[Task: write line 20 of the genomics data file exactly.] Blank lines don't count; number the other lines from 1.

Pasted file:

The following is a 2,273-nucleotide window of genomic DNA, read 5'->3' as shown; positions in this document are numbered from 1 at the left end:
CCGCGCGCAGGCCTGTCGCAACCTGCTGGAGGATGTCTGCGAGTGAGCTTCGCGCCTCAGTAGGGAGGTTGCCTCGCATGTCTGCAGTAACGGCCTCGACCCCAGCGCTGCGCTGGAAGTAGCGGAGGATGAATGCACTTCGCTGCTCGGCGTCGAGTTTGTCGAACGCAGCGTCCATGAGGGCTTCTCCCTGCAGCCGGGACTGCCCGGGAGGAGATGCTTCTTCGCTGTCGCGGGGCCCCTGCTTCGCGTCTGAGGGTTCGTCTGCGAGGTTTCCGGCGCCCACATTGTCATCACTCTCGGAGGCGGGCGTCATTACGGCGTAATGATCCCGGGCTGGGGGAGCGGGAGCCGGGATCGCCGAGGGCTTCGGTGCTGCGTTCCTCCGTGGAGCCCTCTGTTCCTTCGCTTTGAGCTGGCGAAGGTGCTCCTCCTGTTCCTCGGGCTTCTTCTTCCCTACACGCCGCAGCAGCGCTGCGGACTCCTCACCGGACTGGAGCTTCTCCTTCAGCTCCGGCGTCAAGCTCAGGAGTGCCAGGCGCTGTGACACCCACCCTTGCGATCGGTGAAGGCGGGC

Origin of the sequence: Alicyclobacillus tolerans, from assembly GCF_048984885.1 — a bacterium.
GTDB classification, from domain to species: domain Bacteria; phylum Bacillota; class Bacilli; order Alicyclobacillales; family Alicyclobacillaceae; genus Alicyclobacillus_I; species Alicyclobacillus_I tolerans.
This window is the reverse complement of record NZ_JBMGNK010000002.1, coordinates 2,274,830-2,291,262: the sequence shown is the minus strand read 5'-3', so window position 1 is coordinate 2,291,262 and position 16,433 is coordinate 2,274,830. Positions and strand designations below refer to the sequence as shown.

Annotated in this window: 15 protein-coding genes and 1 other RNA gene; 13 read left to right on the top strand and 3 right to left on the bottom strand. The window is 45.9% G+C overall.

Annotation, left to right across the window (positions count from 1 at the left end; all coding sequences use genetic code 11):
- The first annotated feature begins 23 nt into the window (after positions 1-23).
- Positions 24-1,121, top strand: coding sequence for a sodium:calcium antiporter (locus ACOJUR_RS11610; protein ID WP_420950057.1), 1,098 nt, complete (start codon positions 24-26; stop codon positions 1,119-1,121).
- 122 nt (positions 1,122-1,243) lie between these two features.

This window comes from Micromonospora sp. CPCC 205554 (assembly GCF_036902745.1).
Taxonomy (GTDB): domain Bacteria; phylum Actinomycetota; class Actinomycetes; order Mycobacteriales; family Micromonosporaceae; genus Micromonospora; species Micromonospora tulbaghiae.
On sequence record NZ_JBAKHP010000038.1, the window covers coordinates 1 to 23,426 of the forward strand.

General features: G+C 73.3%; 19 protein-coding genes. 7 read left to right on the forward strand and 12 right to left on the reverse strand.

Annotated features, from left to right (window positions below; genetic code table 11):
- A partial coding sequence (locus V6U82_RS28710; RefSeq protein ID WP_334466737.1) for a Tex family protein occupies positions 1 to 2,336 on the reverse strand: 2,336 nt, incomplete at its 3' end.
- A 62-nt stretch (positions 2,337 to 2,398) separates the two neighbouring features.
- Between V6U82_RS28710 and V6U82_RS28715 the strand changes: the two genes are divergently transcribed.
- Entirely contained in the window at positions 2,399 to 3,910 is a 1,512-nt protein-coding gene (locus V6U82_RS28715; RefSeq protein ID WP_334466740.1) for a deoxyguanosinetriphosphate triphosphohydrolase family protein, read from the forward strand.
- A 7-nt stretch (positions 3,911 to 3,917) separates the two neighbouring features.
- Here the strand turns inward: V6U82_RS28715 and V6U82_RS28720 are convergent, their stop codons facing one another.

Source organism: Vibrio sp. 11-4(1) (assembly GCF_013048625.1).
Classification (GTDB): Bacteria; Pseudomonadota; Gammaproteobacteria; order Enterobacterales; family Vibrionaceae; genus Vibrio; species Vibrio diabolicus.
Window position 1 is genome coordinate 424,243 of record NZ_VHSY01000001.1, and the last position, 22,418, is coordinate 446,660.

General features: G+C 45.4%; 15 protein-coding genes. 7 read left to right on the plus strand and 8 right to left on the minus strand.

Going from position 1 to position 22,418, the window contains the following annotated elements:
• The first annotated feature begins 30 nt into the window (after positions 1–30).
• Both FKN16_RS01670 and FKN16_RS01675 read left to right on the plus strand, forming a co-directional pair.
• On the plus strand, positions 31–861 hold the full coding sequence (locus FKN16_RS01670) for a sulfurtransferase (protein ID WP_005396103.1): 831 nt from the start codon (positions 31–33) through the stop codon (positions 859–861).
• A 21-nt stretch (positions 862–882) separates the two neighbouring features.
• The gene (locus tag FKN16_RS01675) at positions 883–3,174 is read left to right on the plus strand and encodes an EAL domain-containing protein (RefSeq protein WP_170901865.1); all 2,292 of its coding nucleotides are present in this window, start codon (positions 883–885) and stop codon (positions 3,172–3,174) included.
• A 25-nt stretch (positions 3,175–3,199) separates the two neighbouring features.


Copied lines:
- A 7-nt stretch (positions 3,911 to 3,917) separates the two neighbouring features.